December 5, 1915
Received by James Padgett
I am here, Luke.
I want to write a few lines on the subject about which you and your friend Dr. Stone were talking, and that is as to whether Spiritualism, as now understood and taught, supplies that which satisfies the souls of men in their longings for happiness and peace and contentment.
I have heard in the course of my spirit life a great many preachers and teachers of Spiritualism, both in recent years and all along the ages, from the time of my first entrance into spirit life; for you must know that Spiritualism is not a new thing having its origin or belief in the recent years that followed the manifestations in America. All along the ages, spirits have manifested to mankind in one phase or another and men have believed in Spiritualism and discussed it.
Of course, in former times when the churches had the great power which enabled them to dictate the beliefs of men, Spiritualism was not so openly taught or discussed as in these latter years; nevertheless it has always, during the time that I have named, been known to mankind. Never have its teachings gone beyond the mere phenomena which demonstrated to its believers the continuity of life and the communication of spirits. The higher things of the soul's development and the Kingdom of God, as you have been instructed, were never thought of, or at least, never taught or believed in. Only the two facts that I have spoken of were discussed and accepted; and even today, the scientific men who are investigating it deal only with the phenomena and are satisfied with proof that man never dies.
At no time has the existence of the Divine Love or the Kingdom of God been sought for or taught by the teachers of Spiritualism, and in fact such things could not have been taught, for they never have been known. God has never been anything more to the Spiritualist than some indefinable abstract force, whose existence is not of sufficient certainty to make Him anything more than a mere principle, as some call Him; and the laws governing all nature are the only things that men must look to for their ideas of right and wrong and the government of their conduct in life.
The Spiritualists speak of the love of man for one another, and the brotherhood of man, and the cultivation of the mind, and the moral qualities, but admit of no outside help or, if so, of the help of some departed friend who may not be at all competent to help or, if so, such help is only that which one can give to another; and even when the help of what is called the higher spirits is spoken of, it involves no different quality of help.
I know that spirits do help mortals, and also harm them, but all such help according to the ideas of the Spiritualists is based upon what they suppose these spirits possess in the way of superior intellectual acquirements or moral qualities.
The soul of man, which is that part of him that is made in the image of God, although it may be unconsciously, is longing for that which will make such image become Substance, with its resultant happiness and joy. Yet you will not find that any Spiritualist teaches or attempts to teach how, or in what way, such Substance may be acquired, or the fact that there is such a Substance. They do not know that the Divine Love, coming through the working of the Holy Spirit, is the only thing that can enable the image to be transformed into the Substance and, hence, they cannot teach the truths and, as a consequence, the longings of a man's soul are never satisfied by the teachings of Spiritualism.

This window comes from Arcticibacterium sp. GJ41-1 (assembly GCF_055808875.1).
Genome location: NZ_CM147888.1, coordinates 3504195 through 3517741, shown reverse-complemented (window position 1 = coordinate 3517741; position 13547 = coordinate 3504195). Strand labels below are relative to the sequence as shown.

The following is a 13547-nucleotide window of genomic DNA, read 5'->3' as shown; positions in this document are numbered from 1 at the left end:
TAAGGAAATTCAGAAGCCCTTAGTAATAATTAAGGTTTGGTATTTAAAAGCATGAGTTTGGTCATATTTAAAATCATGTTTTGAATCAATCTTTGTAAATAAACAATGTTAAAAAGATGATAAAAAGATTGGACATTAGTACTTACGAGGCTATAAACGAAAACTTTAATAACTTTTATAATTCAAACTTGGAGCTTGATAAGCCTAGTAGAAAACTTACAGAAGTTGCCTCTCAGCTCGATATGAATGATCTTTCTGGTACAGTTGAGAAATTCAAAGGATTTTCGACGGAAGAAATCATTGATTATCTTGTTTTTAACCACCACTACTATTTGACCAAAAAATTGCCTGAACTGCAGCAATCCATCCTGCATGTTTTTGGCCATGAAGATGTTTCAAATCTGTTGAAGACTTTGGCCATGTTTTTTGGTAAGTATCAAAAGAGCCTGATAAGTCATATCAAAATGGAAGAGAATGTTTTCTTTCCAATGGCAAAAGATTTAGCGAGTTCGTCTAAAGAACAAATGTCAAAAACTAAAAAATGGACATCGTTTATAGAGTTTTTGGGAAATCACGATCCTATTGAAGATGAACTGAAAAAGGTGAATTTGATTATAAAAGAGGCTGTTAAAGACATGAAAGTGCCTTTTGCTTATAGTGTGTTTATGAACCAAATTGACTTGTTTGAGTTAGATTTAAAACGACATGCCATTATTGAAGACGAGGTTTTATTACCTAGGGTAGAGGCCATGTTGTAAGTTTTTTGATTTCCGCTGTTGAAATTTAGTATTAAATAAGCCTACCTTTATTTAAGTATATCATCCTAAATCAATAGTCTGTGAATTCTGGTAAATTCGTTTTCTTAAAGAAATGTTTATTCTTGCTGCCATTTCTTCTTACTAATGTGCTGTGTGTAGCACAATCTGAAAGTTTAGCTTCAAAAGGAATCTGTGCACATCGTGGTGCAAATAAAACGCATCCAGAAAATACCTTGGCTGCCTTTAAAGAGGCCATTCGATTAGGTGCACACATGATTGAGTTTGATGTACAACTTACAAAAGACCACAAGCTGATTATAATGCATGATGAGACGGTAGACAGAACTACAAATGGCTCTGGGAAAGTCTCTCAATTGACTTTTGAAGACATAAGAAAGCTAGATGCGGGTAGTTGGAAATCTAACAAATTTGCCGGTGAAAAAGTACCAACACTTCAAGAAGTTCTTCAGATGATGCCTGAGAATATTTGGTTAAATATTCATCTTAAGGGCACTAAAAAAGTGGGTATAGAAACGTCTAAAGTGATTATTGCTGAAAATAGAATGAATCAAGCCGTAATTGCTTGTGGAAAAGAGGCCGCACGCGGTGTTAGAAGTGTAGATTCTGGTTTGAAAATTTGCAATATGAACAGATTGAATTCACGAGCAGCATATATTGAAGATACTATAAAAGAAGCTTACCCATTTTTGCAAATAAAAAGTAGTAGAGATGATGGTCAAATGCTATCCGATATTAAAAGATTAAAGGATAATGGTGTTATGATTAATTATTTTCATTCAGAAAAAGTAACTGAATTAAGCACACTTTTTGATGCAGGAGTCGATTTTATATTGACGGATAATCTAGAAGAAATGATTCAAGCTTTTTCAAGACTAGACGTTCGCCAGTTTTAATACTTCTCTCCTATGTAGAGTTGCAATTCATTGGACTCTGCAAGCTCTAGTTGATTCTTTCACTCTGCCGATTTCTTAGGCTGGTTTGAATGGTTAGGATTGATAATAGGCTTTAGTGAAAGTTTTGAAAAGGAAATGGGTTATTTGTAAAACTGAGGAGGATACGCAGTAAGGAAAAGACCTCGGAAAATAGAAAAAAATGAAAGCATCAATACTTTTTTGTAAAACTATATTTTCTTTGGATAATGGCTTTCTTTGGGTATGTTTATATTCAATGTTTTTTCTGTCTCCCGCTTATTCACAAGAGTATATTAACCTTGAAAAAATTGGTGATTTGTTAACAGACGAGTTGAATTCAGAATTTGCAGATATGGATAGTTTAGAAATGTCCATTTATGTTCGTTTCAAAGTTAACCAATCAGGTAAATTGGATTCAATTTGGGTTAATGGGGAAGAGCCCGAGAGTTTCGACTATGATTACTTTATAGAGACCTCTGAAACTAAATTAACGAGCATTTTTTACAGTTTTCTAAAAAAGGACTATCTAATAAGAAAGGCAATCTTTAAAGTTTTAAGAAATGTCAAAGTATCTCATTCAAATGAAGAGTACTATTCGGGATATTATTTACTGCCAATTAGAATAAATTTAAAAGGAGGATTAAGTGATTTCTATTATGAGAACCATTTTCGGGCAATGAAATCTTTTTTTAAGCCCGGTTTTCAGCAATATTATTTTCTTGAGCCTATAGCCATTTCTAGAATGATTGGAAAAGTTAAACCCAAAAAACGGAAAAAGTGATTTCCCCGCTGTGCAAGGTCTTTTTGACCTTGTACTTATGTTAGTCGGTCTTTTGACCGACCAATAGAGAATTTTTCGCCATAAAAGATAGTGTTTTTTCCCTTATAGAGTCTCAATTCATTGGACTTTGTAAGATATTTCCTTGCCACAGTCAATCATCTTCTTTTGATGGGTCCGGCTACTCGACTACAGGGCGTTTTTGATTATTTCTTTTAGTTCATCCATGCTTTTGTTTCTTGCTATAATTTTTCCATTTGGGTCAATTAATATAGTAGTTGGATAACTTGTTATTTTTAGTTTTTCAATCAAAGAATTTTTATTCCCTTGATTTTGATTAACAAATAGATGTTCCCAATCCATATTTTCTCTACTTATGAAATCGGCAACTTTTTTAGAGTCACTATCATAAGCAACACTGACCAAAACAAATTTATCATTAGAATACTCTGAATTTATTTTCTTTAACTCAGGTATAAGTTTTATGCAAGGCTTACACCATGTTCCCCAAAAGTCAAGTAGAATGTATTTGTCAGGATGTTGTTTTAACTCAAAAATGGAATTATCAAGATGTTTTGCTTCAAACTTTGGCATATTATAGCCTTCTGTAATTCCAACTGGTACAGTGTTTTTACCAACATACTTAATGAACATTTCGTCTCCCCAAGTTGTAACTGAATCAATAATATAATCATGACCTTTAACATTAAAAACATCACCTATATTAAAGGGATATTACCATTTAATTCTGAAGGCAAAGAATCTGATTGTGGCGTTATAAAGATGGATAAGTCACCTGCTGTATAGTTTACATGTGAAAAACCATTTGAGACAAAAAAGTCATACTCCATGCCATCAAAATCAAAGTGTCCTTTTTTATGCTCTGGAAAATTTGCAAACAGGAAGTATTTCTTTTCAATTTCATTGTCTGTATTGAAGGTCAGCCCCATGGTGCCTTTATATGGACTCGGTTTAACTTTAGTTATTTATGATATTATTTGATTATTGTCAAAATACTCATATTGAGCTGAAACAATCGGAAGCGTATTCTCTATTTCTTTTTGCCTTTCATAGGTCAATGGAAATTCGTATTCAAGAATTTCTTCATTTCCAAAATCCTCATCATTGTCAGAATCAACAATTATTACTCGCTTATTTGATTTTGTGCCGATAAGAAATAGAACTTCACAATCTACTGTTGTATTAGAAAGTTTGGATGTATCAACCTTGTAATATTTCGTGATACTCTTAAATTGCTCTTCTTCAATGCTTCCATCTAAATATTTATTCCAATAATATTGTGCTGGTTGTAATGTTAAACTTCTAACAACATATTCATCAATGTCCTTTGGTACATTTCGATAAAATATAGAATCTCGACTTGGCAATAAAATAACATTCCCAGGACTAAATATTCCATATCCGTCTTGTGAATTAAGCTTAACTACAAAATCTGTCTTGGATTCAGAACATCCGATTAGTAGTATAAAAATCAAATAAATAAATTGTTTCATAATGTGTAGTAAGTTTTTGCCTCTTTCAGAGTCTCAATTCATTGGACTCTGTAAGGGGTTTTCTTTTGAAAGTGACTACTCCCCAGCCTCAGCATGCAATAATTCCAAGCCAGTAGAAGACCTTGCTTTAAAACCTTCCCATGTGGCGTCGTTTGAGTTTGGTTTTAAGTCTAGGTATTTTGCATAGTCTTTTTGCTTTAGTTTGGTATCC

Do you suppose that if the great truth of Spiritualism had embraced the greater truth of the soul development, that it - Spiritualism - would now be the weak, unattractive thing that it is, and that men would not have sought and embraced it in vast numbers?
Spiritualism, with all the truths that belong to it, is the true religion of the universe and one which would prove more effective in bringing men into a state of reconciliation with the Father than all other religions combined. But it is powerless and without drawing power as a religion, because it has not the teachings which show men the way to God's Love and to the satisfying of the soul's longings.
But some day, and in the near future, this defect will be remedied and then you will see men and women flock to its bosom, so that they can enjoy not only the happiness which communication with their departed friends give them but, also, the happiness which the development of the soul by the Divine Love gives them.
Why the great revelation of this truth has been delayed to Spiritualists so long, I do not know, except it may be that mankind was not ready to receive it before; but now the time has come, and false beliefs of the orthodox churches, and the want of belief of the Spiritualists, will both disappear and men be made free and the possessors of the combined truths of Spiritualism and the existence of the Divine Love, which brings to them not only happiness and peace, but immortality.
I must not write more tonight as you are tired; so I will say good night,
Your brother in Christ,